I believe you know what you're supposed to do, career-wise, when you're young. I recall being as young as six years old and loving babies. Now that I'm older, and I'm doing what I love, it all becomes clear to me when I look back.
Tell me about your journey.
I attended University of California, Berkeley, and I earned a degree in Ethnic Studies. I wanted to major in Journalism because I'm a strong communicator and writer, but it's not offered to undergraduates, so I took journalism courses whenever possible. After graduation, I moved to Sacramento and got a job at Channel 13 as a production assistant. I wasn't happy working there, so I quickly moved on. I was fortunate to land a job at an insurance agency the next day, but once again decided it wasn't the right environment for me. I left after three years.
I was hired at Kaiser Permanente. I started in customer service, where I worked for three years, before getting transferred to health education. Not long into that position, my boss encouraged me to become an educator. Within six months, I got my certification in childbirth education, and I've been doing that since 1999.
Tell me about the process involved in certification.
I am a member of the International Childbirth Education Association (ICEA). [The International Childbirth Education Association (ICEA) is a professional organization that supports educators and health care professionals who believe in freedom to make decisions based on knowledge of alternatives in family-centered maternity and newborn care.] In order to be certified, you have a two-year window where you must do four things: Acquire a minimum of 16 ICEA approved contact hours by attending the Professional Childbirth Educator Workshop; observe and support two births; complete an evaluated teaching series; and pass a written exam. Members can take an ICEA Professional Workshop or attend the yearly ICEA Convention to fulfill the contact hour requirement for recertification.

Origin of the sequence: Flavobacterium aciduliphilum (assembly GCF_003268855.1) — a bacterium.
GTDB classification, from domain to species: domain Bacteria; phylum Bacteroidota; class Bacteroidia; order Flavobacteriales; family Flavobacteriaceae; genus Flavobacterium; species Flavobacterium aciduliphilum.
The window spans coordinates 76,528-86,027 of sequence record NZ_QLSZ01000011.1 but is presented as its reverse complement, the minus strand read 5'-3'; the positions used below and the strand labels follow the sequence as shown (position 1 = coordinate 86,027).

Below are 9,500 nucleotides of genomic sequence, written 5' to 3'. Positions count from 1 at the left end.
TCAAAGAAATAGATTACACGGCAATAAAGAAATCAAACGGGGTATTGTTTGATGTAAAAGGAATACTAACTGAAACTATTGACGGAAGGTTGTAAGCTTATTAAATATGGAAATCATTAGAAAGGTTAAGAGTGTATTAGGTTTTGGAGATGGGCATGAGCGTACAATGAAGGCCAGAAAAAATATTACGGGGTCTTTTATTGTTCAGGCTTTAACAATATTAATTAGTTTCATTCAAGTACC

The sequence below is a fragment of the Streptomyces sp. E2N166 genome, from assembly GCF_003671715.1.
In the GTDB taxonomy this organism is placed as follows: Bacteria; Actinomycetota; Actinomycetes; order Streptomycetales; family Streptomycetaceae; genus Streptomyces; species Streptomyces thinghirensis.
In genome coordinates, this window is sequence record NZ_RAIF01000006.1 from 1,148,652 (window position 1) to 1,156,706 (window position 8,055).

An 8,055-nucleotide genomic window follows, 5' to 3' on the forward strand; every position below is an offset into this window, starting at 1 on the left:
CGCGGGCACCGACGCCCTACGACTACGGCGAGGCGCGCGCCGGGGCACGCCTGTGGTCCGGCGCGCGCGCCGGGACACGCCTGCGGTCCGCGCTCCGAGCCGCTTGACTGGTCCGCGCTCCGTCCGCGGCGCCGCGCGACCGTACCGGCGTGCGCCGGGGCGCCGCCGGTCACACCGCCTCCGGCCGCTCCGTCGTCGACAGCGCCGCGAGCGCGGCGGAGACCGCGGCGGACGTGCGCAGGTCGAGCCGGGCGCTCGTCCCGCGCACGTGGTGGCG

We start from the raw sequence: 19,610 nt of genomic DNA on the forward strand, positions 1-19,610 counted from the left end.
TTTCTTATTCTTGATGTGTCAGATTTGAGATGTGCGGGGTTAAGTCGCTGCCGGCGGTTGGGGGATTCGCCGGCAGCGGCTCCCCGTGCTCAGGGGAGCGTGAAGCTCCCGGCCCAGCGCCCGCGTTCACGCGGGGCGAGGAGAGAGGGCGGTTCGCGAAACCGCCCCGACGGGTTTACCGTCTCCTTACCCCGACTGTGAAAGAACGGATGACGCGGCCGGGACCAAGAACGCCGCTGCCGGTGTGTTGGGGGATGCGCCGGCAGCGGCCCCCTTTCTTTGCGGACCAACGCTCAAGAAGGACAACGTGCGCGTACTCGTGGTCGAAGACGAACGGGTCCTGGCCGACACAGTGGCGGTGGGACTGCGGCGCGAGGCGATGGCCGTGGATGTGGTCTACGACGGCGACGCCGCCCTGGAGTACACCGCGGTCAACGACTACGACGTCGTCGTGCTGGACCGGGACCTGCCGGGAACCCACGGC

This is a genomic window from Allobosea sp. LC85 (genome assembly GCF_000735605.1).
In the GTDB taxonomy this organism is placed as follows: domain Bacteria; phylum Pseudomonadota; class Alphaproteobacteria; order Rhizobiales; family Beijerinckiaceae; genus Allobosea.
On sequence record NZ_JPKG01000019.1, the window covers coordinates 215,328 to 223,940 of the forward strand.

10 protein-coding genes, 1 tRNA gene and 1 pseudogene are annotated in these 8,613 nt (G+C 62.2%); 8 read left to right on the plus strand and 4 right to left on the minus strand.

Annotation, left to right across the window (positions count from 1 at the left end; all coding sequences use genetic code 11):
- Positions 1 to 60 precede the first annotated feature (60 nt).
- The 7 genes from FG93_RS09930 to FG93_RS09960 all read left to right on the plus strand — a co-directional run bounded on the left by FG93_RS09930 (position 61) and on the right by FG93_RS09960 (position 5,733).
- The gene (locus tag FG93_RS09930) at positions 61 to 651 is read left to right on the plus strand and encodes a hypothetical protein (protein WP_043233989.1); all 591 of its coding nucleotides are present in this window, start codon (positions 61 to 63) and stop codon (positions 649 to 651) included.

I am also a certified doula through ICEA. [Doulas attend and support the physical, emotional and social needs of women in labor. They offer guidance through the first six weeks postpartum.] Certification requirements can be found on the ICEA website.
What are your duties?
I taught childbirth education for years, and now I primarily teach others how to teach childbirth classes. I travel internationally leading workshops as an ICEA trainer. I'm still involved with Kaiser Permanente where I'm employed on an as-needed basis. The option of being full or part-time is also available, but since I'm a mother of two young children, I wanted a flexible schedule.
Part of what makes childbirth difficult today is the culture of fear surrounding the experience. It is frustrating that people don't understand how powerful, enriching and transformative their birth experience can be.
I felt there was a serious need for an independent education center where families can learn about all options, holistic and traditional, so I recently opened a center called Birth and Baby Information Education Services (BABIES) in Sacramento. The center educates families and trains birth professionals in all areas of birthing and parenting.
Why do you love this profession?
Families are making a positive transition in their lives as they prepare to bring a child into the world, so there's a great deal of love, joy and optimism in this work.
Any advice to aspiring educators?
This field has no limitations. You can use your skills in amazing ways. For example, I did a three-year term on the ICEA board as a treasurer, and I recently finished a yearlong term as editor of the International Journal of Childbirth Education, which published quarterly. Even though I wasn't working face to face with families, I was still able to make an impact on families and birth professionals.
For more information, visit www.allbabies.biz.
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